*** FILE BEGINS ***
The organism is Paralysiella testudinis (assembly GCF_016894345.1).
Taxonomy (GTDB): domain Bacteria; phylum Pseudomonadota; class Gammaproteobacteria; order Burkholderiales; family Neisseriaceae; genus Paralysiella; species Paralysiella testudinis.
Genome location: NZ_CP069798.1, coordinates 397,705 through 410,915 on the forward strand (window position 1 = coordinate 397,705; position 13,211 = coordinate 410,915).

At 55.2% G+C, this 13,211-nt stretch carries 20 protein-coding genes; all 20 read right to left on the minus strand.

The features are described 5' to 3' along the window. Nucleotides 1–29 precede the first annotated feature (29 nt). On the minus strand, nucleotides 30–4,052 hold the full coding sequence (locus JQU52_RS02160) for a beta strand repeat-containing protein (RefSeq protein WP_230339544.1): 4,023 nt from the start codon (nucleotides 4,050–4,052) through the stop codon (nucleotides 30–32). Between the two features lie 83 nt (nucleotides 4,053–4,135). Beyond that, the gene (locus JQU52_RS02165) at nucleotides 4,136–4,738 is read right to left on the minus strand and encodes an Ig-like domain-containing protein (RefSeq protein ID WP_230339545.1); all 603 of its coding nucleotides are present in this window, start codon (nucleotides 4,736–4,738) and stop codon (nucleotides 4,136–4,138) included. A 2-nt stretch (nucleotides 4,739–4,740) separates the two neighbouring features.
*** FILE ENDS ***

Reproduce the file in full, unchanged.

The organism is Paralysiella testudinis (assembly GCF_016894345.1).
Taxonomy (GTDB): domain Bacteria; phylum Pseudomonadota; class Gammaproteobacteria; order Burkholderiales; family Neisseriaceae; genus Paralysiella; species Paralysiella testudinis.
Genome location: NZ_CP069798.1, coordinates 397,705 through 410,915 on the forward strand (window position 1 = coordinate 397,705; position 13,211 = coordinate 410,915).

At 55.2% G+C, this 13,211-nt stretch carries 20 protein-coding genes; all 20 read right to left on the minus strand.

The features are described 5' to 3' along the window. Nucleotides 1–29 precede the first annotated feature (29 nt). On the minus strand, nucleotides 30–4,052 hold the full coding sequence (locus JQU52_RS02160) for a beta strand repeat-containing protein (RefSeq protein WP_230339544.1): 4,023 nt from the start codon (nucleotides 4,050–4,052) through the stop codon (nucleotides 30–32). Between the two features lie 83 nt (nucleotides 4,053–4,135). Beyond that, the gene (locus JQU52_RS02165) at nucleotides 4,136–4,738 is read right to left on the minus strand and encodes an Ig-like domain-containing protein (RefSeq protein ID WP_230339545.1); all 603 of its coding nucleotides are present in this window, start codon (nucleotides 4,736–4,738) and stop codon (nucleotides 4,136–4,138) included. A 2-nt stretch (nucleotides 4,739–4,740) separates the two neighbouring features.